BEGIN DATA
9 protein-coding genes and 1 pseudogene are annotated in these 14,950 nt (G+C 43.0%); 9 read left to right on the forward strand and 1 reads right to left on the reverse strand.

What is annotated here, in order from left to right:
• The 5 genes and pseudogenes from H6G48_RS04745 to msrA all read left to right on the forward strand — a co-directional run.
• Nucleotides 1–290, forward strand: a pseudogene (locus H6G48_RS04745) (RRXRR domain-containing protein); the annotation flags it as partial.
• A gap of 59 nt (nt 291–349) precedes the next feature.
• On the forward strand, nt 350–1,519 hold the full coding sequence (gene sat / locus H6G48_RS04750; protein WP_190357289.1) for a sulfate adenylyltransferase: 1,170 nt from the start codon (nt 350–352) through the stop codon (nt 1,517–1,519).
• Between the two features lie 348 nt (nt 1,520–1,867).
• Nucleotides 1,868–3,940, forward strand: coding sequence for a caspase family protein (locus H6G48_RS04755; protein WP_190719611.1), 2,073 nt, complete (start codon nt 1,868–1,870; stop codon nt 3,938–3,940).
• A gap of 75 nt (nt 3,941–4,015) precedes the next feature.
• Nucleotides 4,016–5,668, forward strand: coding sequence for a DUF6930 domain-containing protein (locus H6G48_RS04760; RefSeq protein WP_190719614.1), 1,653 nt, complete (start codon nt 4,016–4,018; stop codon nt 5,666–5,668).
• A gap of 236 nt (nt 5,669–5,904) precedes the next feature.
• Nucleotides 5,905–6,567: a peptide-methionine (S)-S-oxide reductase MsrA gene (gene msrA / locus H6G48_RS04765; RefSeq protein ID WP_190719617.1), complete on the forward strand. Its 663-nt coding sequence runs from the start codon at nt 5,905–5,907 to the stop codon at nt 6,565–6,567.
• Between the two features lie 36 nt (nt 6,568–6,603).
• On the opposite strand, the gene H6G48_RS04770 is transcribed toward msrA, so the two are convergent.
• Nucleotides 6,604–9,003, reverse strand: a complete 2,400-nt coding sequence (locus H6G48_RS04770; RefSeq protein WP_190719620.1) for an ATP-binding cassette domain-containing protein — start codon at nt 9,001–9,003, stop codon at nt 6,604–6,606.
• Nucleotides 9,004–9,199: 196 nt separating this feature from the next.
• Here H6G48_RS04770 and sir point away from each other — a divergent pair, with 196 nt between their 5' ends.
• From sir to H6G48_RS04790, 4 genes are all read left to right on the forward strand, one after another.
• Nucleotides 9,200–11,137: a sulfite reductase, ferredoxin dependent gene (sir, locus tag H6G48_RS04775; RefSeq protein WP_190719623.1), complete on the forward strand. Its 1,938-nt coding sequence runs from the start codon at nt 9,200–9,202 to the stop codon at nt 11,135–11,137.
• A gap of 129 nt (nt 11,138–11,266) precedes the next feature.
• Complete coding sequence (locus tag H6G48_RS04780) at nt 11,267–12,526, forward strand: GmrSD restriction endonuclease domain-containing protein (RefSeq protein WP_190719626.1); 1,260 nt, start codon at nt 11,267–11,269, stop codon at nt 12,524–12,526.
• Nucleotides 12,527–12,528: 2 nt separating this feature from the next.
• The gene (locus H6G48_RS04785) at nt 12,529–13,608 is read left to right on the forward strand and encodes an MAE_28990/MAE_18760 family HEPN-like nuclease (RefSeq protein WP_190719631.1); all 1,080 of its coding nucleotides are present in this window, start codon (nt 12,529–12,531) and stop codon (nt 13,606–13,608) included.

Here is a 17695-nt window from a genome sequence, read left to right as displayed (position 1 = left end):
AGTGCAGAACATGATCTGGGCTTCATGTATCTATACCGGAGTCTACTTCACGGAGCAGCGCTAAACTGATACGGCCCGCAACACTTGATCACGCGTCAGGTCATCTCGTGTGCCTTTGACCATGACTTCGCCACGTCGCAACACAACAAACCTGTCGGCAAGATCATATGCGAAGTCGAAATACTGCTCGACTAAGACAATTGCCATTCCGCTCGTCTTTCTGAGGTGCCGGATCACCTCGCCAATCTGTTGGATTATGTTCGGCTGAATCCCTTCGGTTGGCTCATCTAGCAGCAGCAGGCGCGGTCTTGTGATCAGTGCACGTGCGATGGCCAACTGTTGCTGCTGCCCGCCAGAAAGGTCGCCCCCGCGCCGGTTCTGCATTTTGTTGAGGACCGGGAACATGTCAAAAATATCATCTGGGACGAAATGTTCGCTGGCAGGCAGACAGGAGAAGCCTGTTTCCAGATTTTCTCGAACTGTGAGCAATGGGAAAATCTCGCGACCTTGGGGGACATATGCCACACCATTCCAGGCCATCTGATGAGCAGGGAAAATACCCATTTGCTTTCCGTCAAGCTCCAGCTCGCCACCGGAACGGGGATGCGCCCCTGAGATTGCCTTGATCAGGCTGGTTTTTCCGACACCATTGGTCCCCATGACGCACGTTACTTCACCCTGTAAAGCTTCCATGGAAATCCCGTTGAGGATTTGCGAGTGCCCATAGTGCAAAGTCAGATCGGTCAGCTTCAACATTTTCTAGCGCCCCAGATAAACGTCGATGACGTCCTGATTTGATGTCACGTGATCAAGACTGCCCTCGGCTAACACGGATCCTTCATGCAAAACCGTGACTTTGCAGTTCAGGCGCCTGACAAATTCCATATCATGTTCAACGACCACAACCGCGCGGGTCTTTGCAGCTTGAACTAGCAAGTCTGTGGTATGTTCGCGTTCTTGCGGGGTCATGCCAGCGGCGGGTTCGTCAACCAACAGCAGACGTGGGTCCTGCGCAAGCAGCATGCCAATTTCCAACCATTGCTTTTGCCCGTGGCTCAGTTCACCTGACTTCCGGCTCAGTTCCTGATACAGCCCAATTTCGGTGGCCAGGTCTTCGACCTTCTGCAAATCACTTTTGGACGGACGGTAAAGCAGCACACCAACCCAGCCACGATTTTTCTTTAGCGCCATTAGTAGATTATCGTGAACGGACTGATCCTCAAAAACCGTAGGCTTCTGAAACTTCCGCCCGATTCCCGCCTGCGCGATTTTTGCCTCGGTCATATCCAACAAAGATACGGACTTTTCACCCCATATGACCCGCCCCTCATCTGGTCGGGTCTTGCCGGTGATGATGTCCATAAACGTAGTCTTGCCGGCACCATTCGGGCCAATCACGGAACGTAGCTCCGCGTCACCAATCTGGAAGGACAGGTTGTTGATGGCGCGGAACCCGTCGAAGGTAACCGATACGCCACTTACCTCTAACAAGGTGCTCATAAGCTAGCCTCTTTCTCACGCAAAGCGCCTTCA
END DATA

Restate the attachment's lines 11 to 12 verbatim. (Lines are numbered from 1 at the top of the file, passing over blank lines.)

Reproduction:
• A gap of 236 nt (nt 5,669–5,904) precedes the next feature.
• Nucleotides 5,905–6,567: a peptide-methionine (S)-S-oxide reductase MsrA gene (gene msrA / locus H6G48_RS04765; RefSeq protein ID WP_190719617.1), complete on the forward strand. Its 663-nt coding sequence runs from the start codon at nt 5,905–5,907 to the stop codon at nt 6,565–6,567.